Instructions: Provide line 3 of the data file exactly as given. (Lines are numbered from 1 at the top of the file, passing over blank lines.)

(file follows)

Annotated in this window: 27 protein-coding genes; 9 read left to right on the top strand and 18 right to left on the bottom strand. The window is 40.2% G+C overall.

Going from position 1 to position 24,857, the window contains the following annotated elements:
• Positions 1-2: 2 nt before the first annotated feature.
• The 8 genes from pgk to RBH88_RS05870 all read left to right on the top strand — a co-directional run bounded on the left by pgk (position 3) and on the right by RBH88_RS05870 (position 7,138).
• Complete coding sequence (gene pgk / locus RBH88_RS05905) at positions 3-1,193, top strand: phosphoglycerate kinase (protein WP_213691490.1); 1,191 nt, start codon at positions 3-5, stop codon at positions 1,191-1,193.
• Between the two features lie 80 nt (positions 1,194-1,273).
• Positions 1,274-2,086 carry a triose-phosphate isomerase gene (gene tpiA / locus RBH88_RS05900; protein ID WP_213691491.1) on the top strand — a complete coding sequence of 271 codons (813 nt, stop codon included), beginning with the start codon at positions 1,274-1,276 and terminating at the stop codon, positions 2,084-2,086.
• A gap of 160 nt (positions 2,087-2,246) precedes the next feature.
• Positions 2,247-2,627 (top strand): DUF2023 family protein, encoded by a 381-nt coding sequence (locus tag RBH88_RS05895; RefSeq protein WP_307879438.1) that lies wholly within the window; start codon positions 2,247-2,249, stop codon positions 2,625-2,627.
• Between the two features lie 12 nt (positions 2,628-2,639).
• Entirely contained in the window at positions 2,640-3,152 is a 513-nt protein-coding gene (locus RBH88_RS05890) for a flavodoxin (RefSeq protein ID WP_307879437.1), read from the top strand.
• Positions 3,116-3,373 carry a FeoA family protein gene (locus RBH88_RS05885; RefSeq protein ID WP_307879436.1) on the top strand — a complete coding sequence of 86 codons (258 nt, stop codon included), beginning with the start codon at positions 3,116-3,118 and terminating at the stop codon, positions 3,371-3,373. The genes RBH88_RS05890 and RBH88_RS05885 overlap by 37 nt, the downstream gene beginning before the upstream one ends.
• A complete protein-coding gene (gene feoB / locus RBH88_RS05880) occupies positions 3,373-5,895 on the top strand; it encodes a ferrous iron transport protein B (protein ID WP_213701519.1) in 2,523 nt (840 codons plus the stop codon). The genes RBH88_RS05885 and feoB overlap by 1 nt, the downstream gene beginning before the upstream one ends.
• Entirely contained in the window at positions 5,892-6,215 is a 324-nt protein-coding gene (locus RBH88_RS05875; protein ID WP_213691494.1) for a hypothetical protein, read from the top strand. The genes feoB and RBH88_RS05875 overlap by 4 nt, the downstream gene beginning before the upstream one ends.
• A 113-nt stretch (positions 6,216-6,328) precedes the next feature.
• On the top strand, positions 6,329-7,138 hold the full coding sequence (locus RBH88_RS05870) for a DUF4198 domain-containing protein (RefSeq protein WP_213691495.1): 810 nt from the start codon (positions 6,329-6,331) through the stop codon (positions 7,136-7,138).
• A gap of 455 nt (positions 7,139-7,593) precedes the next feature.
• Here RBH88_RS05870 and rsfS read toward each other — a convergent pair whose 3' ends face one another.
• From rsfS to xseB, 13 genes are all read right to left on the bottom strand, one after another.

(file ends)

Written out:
• Positions 1-2: 2 nt before the first annotated feature.